That’s particularly wrenching to think of now.

Kennedy disclosed some darker things too. Things she asked I keep off of the blog (although-that generosity again–she said I was welcome to include any of it in the book, as it felt more removed; while much of her story is in the book, I opted to keep many of the very personal details out), and which I intend to keep to myself here, too. Many have speculated about how she died. I immediately wondered. Just typing those words makes my heart break a little more. Again, I didn’t know her well, but I feel that I knew her.

We emailed back and forth for a while. I riffed on things she wrote. At one point, I hadn’t heard from her in months, and then I got an email with a link to a story and a short line: Hey! What do you think about this? Might be something for your book. (I wrote about it on the blog; you can read that one here.)

Apparently, she was like that with countless people. A connector. A spark. A deep thinker and a deep feeler. Which can be rough for anyone—rougher still for some.

I’m so sorry that I’ll never know her better – and so thankful that I knew her at all. As Roger Ebert tweeted upon learning the news: The world is a lesser place.

Indeed it is. Rest in peace, Erica.

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So, the Mommy Wars. They’re back. Again. Or still.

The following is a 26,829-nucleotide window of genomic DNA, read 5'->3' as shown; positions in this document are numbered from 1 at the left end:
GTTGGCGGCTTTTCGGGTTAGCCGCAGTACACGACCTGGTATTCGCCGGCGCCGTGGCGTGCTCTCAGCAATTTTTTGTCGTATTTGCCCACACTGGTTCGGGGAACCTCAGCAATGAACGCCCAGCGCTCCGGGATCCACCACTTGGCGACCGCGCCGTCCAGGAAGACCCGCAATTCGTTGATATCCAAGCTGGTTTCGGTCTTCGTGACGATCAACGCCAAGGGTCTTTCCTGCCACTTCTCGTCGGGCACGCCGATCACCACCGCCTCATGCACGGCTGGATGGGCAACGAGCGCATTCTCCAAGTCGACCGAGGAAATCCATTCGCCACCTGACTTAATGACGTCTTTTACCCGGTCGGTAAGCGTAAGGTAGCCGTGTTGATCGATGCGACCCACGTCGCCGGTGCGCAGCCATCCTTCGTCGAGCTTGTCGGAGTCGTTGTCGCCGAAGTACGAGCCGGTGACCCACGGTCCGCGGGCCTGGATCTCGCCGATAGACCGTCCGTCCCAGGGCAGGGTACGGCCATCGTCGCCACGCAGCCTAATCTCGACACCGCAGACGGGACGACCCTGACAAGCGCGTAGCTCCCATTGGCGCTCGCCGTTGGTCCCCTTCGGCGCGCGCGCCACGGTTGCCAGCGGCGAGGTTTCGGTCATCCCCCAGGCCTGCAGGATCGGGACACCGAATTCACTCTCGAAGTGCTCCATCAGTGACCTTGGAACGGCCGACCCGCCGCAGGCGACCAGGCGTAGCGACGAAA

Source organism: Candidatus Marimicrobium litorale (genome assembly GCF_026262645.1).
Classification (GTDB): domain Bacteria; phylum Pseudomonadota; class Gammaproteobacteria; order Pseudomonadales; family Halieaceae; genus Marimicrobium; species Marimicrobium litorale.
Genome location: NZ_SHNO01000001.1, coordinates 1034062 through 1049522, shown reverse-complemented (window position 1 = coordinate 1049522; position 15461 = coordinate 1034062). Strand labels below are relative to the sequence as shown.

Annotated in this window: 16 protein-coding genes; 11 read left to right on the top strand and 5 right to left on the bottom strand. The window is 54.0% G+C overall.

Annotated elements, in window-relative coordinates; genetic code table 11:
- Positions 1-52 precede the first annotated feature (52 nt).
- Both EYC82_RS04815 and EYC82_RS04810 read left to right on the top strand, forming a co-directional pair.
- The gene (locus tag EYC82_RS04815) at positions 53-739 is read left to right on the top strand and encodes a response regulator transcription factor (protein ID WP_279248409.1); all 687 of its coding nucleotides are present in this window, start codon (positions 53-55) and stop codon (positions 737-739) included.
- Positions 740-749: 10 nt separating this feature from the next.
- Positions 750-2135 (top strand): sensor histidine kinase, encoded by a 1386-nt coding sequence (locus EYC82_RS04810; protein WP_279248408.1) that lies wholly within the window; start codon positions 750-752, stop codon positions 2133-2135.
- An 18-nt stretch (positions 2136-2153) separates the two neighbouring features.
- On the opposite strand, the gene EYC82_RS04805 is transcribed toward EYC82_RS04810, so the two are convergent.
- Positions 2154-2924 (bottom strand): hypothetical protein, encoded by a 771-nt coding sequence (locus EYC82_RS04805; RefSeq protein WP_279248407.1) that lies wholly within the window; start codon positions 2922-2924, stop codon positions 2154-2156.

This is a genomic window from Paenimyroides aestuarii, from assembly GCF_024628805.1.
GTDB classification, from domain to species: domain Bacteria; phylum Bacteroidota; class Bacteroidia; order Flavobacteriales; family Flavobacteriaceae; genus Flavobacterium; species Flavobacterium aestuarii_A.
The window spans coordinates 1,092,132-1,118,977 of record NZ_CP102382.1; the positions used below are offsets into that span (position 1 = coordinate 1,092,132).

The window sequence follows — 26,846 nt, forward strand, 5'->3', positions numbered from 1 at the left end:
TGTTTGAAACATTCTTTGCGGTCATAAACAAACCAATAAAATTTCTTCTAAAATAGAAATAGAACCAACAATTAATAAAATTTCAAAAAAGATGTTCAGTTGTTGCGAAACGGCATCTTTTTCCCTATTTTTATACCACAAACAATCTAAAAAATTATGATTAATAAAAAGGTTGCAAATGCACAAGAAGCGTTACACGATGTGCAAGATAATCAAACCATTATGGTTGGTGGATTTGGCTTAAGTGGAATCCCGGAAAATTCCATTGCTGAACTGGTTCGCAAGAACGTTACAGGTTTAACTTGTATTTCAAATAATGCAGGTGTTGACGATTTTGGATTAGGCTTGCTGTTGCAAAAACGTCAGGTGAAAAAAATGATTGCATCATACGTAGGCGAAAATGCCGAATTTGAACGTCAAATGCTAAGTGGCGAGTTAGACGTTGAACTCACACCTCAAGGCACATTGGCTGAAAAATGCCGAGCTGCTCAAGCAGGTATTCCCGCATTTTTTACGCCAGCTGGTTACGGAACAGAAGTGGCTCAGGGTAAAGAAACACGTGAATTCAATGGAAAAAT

A superquick recap: As you’ve undoubtedly heard by now, last week Democratic strategist Hilary Rosen said on CNN that Republican Presidential hopeful Mitt Romney’s wife Ann, a stay at home mom, had “never worked a day in her life.” Naturally the Romney campaign latched on to that one with the sort of ferocity that would make a pitbull (lipstick-wearing or not) proud, and the media has been all over it since.

While “Can’t we all just get along?” is my immediate, reflexive thought in the face of such firestorms, I realize that it’s just not that simple–and that, as Salon’s Mary Elizabeth Williams recently wrote, The Mommy Wars are real. In her smart and honest piece, Williams writes of her experience having a foot in both worlds–she’s a mom and a freelance writer who works from home. Here’s a taste:

We as women spend our whole lives being judged, and never more so than for our roles as mothers. We suffer for it, and frankly, we dish it out in spades. We park ourselves in separate camps, casting suspicious glances across the schoolyard. And it sucks because the judgment is there and its real and it stems so often from our own deepest fears and insecurities. We pay lip service to each other’s “choices”–and talk smack behind each other’s backs.